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Effects Of Television Violence On Children

575 words - 3 pages

Annotated Bibliography on The Effects of Television Violence on ChildrenKrcmar, M Cooke, MC. "Television and Children - Psychological Aspect". Journal of Communication, Summer 2001, Vol.51 Issue2 p.300.The article attempts to prove a child's ability to process a display of violent behavior iseffected by the way their brain interprets and processes the information. A child's age is asignificant factor in identifying a child's maturity level. This is proven through sampletesting where a violent scenario is viewed by providing a clip of a Television show,which displays some form of violent behavior. Then children are giving a short storywhere they have to provide a ending to the story. The results ...view middle of the document...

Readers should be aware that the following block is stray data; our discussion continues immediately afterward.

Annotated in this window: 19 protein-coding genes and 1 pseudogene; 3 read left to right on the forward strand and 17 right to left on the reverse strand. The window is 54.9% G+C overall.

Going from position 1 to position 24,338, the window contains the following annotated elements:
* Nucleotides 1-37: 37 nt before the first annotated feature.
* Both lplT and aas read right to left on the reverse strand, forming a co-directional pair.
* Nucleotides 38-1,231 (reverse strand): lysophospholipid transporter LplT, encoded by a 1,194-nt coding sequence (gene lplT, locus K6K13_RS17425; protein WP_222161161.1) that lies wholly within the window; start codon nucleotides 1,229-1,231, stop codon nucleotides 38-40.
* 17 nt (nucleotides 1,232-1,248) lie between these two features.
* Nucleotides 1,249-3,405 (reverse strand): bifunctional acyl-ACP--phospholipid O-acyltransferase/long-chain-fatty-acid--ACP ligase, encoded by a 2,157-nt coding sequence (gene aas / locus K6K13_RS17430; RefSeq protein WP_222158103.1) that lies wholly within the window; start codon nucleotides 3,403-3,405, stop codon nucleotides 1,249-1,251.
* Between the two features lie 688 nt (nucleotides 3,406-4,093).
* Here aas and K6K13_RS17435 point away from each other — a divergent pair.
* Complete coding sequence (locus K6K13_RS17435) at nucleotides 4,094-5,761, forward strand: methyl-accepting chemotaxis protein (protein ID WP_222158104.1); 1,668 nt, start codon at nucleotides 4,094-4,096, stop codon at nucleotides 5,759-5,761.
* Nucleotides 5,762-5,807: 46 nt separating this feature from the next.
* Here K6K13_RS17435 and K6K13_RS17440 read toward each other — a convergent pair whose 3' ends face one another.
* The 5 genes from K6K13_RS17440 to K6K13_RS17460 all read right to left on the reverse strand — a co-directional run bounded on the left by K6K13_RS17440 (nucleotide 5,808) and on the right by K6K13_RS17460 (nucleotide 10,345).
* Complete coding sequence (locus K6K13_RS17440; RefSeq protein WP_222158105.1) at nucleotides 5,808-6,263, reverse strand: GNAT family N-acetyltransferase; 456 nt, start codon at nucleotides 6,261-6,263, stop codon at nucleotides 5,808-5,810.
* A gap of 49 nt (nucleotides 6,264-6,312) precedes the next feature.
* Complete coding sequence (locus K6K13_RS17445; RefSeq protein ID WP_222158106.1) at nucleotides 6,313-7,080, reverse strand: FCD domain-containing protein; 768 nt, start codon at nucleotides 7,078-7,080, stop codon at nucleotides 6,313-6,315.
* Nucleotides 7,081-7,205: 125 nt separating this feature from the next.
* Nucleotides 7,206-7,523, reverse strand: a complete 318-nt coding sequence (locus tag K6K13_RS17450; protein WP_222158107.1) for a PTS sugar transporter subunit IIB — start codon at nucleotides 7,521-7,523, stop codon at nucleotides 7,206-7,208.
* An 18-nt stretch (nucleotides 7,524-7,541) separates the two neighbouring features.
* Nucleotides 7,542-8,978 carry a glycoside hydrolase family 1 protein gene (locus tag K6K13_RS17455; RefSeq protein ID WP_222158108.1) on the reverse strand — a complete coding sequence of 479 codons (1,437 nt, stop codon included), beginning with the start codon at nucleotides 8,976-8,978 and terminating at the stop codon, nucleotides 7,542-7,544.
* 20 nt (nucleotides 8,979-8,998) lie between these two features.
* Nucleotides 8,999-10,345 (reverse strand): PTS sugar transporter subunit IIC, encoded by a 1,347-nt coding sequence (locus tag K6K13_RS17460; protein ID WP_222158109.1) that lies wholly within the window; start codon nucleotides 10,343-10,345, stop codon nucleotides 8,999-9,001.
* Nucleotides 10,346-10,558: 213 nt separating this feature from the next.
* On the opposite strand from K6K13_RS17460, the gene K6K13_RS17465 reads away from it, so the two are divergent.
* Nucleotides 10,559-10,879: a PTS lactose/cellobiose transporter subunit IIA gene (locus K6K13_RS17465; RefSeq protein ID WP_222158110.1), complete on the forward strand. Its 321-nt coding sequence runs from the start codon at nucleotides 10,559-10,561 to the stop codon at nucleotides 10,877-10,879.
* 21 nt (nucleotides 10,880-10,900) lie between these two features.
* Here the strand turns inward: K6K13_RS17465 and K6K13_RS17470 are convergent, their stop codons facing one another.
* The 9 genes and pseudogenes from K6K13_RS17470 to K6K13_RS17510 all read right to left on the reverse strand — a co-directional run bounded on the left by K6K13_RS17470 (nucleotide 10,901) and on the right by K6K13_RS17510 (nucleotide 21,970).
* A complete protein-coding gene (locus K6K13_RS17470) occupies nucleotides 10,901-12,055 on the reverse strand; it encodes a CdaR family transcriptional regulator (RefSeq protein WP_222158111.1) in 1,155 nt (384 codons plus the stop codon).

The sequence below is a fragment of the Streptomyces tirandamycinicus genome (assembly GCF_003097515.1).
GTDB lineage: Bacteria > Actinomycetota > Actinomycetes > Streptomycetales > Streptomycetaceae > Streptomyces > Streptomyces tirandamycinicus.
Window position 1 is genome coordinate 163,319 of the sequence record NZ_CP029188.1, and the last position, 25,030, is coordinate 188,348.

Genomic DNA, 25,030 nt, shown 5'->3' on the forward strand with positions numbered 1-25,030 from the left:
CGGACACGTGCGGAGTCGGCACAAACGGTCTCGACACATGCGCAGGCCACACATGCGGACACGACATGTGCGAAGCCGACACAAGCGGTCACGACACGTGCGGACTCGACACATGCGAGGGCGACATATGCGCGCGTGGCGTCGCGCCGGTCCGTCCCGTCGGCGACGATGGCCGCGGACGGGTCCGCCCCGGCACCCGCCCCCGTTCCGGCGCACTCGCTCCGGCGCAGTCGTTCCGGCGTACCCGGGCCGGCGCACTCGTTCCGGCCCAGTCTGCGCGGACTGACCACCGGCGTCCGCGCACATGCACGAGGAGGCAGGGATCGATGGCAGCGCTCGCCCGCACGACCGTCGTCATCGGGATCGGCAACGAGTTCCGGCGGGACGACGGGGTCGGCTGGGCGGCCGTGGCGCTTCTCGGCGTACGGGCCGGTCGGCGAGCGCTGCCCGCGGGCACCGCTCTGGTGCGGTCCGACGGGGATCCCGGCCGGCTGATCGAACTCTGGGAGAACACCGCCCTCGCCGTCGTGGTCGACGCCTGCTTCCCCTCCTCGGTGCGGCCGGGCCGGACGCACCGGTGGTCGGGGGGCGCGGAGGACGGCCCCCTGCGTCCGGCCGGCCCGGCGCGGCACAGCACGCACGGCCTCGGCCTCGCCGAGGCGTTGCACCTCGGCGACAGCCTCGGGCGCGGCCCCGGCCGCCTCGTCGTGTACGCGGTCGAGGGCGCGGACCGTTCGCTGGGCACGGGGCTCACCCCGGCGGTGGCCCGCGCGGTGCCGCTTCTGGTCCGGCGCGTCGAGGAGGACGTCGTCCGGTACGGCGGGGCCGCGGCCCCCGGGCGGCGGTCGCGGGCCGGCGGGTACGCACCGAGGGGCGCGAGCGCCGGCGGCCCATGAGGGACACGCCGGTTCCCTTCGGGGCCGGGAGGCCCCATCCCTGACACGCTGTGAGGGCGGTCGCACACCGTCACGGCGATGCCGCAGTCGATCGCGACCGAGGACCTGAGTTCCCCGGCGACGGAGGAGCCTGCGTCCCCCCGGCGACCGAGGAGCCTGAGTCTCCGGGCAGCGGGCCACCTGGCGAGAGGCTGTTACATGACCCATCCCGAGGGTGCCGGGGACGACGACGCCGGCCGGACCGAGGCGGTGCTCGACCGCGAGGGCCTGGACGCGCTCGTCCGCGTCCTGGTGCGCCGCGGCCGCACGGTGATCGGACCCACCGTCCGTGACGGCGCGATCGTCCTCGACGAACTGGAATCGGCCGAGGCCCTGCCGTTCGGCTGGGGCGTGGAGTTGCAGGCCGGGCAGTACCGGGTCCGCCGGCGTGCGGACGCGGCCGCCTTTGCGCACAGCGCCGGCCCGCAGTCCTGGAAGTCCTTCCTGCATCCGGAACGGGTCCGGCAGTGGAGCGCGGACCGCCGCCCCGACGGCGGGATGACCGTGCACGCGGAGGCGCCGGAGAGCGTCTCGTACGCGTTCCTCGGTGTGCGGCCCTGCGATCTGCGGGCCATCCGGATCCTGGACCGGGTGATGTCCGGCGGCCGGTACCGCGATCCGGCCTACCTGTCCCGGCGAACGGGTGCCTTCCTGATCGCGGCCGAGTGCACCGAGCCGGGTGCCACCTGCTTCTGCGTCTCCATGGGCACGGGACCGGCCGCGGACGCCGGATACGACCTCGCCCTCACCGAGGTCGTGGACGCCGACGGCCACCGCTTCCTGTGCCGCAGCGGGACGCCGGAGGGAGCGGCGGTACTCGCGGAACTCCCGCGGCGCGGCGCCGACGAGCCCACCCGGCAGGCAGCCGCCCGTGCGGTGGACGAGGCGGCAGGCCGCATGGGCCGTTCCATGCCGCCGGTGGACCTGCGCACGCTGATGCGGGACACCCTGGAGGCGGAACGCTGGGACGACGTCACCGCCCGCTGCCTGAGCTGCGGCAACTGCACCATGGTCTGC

The studyidentified which shows are the #1 culprits in displaying violent behavior. This wasproven by conducting a viewing pole and requesting the public to identify the programswhich programs fell within the following categories:-Excessive violence-Selected violence-Limited violence-Violent scenes but the subject matter does not warrant parental concernThis was a rather small study however categorizing the types of shows that displayedviolent behavior by subject matter can assist a parent in monitoring their child's viewingselection.Amy Jane Wenglar, Bio 1 "Class Bio of George Gerbner"This is a review of George Gerbner's theory that concludes children's television showscontain significant amounts of violent acts. As a result , Gerbner developed the"mean/scary world" theory ."This theory concludes that people who watch more televisiontend to see the world around them as a mean place and are more frightened and cautiousin their real-world surroundings. They tend to be paranoid and afraid to trust anyone, dueto their own insecurities, which are based on what they perceive from television."(Severin & Tankard, 300). In one study done at Pennsylvania State Universitypre-school children were observed before and after watching television. Somewatched cartoons that had many aggressive and violent acts; others watched shows thatdidn't have any kind of violence. Children who watched the violent shows were morelikely to strike out at playmates, argue, disobey authority and were less willing to wait forr things than those children who watched non-violent programmes. (Severin & Tankard, 300).

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